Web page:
In-depth news is not the only subject covered by shortwave stations. There are programs focused on travel, entertainment, developing trends and religion. Some of the oldest stations feature Christian programming, including HCJB World Radio’s The Voice of the Andes, which has broadcast news and music from Quito, Ecuador for almost 70 years.Over the past two weeks, I have heard a variety of programs. There was an ornithologist discussing the threats to migratory birds in the wetlands of southern Iraq. Another show had a very interesting interview with UN chief weapons inspector Hans Blix.
Unlike the majority of television and newspaper media, shortwave programming does not tend to be negative. I recently listened to a show that documented the plight of an American couple whose adopted Chinese daughter had leukemia and needed a bone marrow donation. Unable to find a donor in the United States, they took the child to China where 10,000 people volunteered to be tested in the hope of helping this little girl.
Another program covered the developing crisis with clean water, which is very rare in certain parts of the world.
One of my favorites is a BBC program on modern music that comes on Saturday evenings.
If you have a hunger for unfiltered, varied information, this medium can be your window on the world.
People looking to purchase a radio might want to look at new shortwaves; they are easier to master, while the older sets require some skill to operate. It can be difficult to fiddle with an older radio while trying to tune into the desired station. Compared with standard AM and FM stations, shortwave broadcasts at different times and on different frequencies.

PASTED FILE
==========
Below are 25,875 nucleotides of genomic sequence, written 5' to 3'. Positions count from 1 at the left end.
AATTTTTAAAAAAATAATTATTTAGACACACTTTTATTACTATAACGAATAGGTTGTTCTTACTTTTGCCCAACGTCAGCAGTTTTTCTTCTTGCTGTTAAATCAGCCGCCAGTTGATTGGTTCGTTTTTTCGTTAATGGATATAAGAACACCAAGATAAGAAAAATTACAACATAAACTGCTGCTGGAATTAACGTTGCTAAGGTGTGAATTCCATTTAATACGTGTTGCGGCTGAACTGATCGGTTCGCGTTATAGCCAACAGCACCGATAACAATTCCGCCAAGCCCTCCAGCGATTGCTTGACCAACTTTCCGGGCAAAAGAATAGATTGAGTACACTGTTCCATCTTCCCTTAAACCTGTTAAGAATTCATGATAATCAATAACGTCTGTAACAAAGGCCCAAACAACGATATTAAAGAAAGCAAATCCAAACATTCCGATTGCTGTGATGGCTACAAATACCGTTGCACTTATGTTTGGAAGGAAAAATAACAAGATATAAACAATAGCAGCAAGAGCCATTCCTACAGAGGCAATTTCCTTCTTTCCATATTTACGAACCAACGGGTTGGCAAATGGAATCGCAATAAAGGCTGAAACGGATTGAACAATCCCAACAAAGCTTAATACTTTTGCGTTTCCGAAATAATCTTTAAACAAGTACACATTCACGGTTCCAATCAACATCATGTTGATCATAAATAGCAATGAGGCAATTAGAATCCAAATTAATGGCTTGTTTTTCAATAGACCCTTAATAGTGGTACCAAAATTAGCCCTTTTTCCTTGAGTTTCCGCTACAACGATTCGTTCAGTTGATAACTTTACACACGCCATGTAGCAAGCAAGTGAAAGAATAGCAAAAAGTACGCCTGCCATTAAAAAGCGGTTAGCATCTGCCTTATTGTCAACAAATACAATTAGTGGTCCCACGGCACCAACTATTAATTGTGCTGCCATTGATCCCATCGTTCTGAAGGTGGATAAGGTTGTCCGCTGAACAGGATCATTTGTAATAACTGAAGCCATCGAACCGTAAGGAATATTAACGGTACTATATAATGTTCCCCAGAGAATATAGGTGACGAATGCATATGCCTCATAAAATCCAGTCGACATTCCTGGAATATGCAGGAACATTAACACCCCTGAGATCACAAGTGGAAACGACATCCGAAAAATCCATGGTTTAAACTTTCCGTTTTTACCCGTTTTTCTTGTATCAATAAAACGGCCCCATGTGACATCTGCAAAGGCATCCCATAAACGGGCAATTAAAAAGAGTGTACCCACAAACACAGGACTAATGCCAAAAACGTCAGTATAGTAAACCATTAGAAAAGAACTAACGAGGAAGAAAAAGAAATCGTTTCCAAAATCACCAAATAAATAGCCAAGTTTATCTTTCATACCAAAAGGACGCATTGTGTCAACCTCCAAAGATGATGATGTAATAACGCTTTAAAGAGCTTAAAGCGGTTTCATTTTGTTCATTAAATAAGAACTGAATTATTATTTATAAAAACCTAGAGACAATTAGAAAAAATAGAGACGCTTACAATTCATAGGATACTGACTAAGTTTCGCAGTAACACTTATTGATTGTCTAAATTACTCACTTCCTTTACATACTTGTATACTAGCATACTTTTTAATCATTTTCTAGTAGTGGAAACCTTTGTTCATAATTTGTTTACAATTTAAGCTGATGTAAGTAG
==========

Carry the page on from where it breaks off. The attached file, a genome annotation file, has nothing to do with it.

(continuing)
“The biggest problem most people have is that they listen to the wrong frequency at the wrong time,” Rogers said. “The best advice is to listen at the higher frequencies during the day and lower at night.”
A shortwave signal can vary in strength and drift due to atmospheric conditions. Fortunately, modern radios eliminate many of these problems. Almost every station has some programming that airs in English and these shows are usually an hour long. The broadcast times are generally expressed as UTC, or Universal Time Conversion. UTC is actually the time in Greenwich, England, or Greenwich Mean Time (GMT). For example, 4 p.m. in Reno, Pacific Standard Time, is midnight in UTC. This will change by one hour when Daylight Savings begins this weekend.
An easy solution for figuring out when and how to tune in is to buy a copy of Monitoring Times magazine, which lists stations, frequencies and schedules in our time zone. Most bookstores in Reno carry this publication.
Finding the radio itself is easy, and most units receive AM and FM stations in addition to the shortwave stations. Radio Shack stores carry their own multi-band radios and the Grundig brand, with prices ranging from $40 to $150.
One Grundig radio has a built-in generator, which means no power or batteries are required—just turn the crank several times, and the radio operates. Another source is the C. Crane Company of Fortuna, Calif., which has a Web site (ccrane.com) and a catalog.